Who Usually Gives Toasts at the Rehearsal Dinner?

Things are done just a little differently than on your wedding day...

rehearsal dinner toasts

 Photo by Ross Harvey

Compared to the time and effort that goes into planning your wedding reception, the rehearsal dinner is a relatively low key affair—think of it as an intimate, pre-celebration to officially kick off wedding festivities. The rehearsal dinner also serves as a relaxed meet and greet for all of your wedding VIPs that you both know and love so dearly, but who might not have previously had a chance to properly get to know each other, including your parents, siblings, other key family members, guests who have traveled especially far to be there and the entire bridal party.

And, yes, you can expect rehearsal dinner toasts. But how much time should you allocate, when should they happen and who should have the mic first? Our wedding etiquette experts weigh in.

How are rehearsal dinner toasts different from wedding reception speeches?

Toasts are often the most memorable part of the rehearsal dinner, and unlike at the wedding reception—where speeches by the best man, maid of honor and, traditionally, the father of the bride are planned for in advance—rehearsal dinner toasts tend to be less structured and more spontaneous. Since the setting is more casual and intimate, other guests present are also welcome to have a few moments with the mic and share favorite memories, along with their well wishes.

Who should toast first?

To ensure a smooth round of toasts at the rehearsal dinner, follow these simple guidelines:

  • If the groom's parents are hosting the rehearsal dinner—which is what traditional wedding etiquette dictates, although by no means is this a hard and fast rule—the groom's father might start off by welcoming all the guests and offering a toast to the happy couple as guests sit down for the meal or during the meal at some point. (In advance of the arrival of the main course, during the main course or between the main course and dessert are all appropriate options.)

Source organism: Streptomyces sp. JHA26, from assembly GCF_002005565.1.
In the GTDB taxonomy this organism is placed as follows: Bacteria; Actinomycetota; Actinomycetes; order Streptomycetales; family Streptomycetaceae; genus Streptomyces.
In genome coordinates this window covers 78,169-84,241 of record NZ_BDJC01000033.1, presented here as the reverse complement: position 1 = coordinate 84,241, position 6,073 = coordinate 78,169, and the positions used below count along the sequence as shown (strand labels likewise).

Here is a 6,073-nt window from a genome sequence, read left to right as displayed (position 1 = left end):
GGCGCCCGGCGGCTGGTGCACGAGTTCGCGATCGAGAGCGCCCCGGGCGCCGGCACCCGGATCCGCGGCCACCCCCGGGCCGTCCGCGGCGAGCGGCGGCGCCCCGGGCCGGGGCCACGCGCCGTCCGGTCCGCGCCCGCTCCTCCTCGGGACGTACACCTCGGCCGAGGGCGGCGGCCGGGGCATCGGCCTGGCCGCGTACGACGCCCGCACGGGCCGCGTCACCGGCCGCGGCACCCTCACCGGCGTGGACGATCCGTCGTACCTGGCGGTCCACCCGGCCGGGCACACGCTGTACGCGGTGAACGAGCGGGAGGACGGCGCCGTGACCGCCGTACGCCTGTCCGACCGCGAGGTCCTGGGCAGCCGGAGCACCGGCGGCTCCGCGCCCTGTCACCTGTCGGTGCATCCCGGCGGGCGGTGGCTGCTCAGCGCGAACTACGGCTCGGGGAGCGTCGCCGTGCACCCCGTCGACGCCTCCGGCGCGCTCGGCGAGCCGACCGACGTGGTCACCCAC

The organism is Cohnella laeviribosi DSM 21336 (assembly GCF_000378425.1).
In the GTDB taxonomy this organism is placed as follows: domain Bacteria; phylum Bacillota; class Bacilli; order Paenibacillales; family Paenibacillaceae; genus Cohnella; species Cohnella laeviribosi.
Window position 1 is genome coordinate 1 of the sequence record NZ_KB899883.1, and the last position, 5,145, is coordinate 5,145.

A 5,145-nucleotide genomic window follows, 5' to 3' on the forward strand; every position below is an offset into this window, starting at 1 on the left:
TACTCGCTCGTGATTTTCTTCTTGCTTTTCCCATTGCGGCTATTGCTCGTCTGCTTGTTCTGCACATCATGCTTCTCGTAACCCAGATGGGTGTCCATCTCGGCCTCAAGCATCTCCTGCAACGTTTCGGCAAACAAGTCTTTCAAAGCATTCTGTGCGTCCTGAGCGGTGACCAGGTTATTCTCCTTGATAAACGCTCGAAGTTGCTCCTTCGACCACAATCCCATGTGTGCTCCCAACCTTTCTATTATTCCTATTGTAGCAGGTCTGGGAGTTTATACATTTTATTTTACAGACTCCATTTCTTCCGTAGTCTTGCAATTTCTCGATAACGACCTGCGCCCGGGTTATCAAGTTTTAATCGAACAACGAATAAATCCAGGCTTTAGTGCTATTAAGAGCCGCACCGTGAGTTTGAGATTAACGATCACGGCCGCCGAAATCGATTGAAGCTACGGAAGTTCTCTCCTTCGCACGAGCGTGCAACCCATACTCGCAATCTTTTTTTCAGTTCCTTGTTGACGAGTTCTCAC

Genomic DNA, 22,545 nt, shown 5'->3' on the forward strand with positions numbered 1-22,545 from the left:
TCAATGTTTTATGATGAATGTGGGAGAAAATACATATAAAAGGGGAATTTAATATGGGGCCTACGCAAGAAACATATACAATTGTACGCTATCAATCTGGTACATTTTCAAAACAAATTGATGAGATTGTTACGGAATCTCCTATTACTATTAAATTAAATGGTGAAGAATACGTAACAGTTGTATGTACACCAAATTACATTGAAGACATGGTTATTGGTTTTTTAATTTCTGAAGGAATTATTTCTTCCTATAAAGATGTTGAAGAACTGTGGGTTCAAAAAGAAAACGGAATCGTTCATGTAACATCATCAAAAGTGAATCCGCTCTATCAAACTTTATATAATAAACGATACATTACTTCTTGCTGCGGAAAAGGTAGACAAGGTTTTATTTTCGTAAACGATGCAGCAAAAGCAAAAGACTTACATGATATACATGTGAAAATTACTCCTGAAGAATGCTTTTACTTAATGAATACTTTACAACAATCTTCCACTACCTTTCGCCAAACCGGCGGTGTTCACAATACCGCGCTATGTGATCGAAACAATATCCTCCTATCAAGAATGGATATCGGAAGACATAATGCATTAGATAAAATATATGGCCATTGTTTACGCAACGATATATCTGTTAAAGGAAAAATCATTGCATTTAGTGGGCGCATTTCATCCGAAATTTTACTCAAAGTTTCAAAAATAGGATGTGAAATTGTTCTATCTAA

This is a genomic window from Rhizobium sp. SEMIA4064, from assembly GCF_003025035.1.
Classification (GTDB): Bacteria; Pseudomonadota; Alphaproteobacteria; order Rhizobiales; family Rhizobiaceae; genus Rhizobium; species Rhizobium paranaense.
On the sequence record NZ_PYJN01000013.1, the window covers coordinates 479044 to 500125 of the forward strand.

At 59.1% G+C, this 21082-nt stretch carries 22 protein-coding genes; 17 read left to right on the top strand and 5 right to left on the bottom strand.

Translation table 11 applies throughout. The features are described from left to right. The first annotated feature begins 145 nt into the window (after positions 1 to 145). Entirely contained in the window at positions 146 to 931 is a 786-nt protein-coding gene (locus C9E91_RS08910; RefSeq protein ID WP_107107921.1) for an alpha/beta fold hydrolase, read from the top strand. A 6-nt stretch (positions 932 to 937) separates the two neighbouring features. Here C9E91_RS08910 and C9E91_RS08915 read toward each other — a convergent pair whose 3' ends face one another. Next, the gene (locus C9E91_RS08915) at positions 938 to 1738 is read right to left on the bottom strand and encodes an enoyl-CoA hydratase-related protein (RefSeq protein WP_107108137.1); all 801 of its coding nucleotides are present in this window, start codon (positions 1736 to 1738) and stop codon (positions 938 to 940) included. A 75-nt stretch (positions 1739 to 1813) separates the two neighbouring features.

• Traditionally, this toast is met by a return toast from the father of the bride, who thanks the groom's family for hosting the rehearsal dinner and also welcomes all of the guests present. Whomever speaks on behalf of the bride's family with a welcoming toast should feel free to share a heartfelt or humorous story or memory, of course! And mothers and grandparents are always welcome to share a few words, too, if so inclined.
  • Next up: the best man. While he's also expected to give a wedding reception speech the following day, his (or her, as the case may be) rehearsal dinner toast will probably tend to skew in a humorous direction—a mini roast of sorts. It's a much more intimate gathering and everyone's in a celebratory mood.
  • One major difference between wedding reception speeches and rehearsal dinner toasts is that, following key players, the mic is open to any other guests present (as well as other members of the bridal party!) who may have a few words of wisdom or loving memories to share.

Keep in mind that rehearsal-dinner toasts can be a bit longer and more humorous than at the wedding, so definitely invite toasters to share their favorite memories, stories and marriage advice, too!

As the rehearsal dinner toasts wrap up, be prepared to rise from your seats and thank all of those who have toasted you. This also traditionally the time to present gifts to your parents and members of your wedding party—especially if the gifts are items you'd like them to wear during the wedding day—and to thank everyone for their love, guidance and support.

Cheers to that!

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